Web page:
March 31, 2003
The European regulatory climate governing nutrition and health claims is set to get a lot tougher if the latest European Commission draft proposal is adopted in its current state.
A leaked document on the EC's initial draft proposal, first published last summer, reveals how seriously Europe views the task of cracking down on ambiguous and misleading claims. The new document is causing widespread concern.
Pedro deAzua, regulatory affairs director of the European Federation of Associations Health Product Manufacturers (EHPM), said his association held many reservations about the proposal. "Many countries have a lot of health claims. These seem certain to be reduced once they pass before the European Food Safety Authority and then the EC, and yet their criteria has not been made clear to us," said deAzua. "It seems like a very restrictive piece of legislation. We want to know more about how these procedures are to be carried out."
Penny Viner, director of the UK-based Health Food Manufacturers Association, also expressed concern "The basis of food law is to prevent food producers from misleading consumers. We have no problem with that," she said. "But there are many areas in this proposal we would seek to challenge. For instance, cognitive claims continue to be ruled out. They've become rather usual in the current market but regulators think the claims don't add up.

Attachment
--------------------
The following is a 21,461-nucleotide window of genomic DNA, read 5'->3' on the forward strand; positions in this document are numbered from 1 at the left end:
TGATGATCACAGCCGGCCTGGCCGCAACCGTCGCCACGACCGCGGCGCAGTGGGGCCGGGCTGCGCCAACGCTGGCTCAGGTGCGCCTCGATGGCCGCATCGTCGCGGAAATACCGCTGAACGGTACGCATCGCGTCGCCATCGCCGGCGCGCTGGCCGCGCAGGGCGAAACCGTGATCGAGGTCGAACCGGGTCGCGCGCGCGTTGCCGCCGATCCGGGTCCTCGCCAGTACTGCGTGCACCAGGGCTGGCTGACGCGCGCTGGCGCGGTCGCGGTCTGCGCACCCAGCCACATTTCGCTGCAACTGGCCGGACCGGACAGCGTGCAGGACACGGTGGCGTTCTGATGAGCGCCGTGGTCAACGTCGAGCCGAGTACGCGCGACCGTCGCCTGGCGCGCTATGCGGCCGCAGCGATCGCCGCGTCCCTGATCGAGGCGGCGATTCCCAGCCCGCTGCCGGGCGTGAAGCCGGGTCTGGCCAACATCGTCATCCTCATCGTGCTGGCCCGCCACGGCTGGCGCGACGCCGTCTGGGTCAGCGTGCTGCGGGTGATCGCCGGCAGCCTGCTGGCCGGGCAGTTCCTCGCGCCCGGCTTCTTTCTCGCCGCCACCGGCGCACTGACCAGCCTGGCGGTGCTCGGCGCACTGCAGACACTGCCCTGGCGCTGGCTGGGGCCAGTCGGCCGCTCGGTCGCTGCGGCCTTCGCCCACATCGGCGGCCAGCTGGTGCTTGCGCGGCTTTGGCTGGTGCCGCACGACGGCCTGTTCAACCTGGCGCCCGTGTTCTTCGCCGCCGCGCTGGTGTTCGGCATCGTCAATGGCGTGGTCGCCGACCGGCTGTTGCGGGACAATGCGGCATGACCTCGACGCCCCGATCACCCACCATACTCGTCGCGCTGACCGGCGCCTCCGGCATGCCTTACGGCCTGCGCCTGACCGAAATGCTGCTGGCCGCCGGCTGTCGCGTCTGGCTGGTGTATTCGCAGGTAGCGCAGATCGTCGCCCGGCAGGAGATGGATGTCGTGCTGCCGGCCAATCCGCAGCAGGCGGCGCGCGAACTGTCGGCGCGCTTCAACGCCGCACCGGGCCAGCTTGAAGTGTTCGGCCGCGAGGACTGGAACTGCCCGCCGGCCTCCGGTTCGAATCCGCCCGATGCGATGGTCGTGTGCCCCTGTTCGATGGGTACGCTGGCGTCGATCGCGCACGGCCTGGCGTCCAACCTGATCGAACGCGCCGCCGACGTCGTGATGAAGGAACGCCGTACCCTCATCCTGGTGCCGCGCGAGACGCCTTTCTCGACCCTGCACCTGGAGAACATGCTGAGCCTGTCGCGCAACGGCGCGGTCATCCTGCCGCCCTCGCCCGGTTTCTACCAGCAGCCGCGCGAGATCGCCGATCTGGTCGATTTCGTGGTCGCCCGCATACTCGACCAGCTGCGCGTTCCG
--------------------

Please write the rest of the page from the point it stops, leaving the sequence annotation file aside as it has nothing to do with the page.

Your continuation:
"We'll challenge that because we in the functional foods industry think there is a lot of work they have not actually looked at.
"We also think there are serious question marks over time-scale and practicality given the number of different cultures and languages and the way different parts of Europe perceive health," she added.
A formally updated proposal was expected as FF&N went to press.
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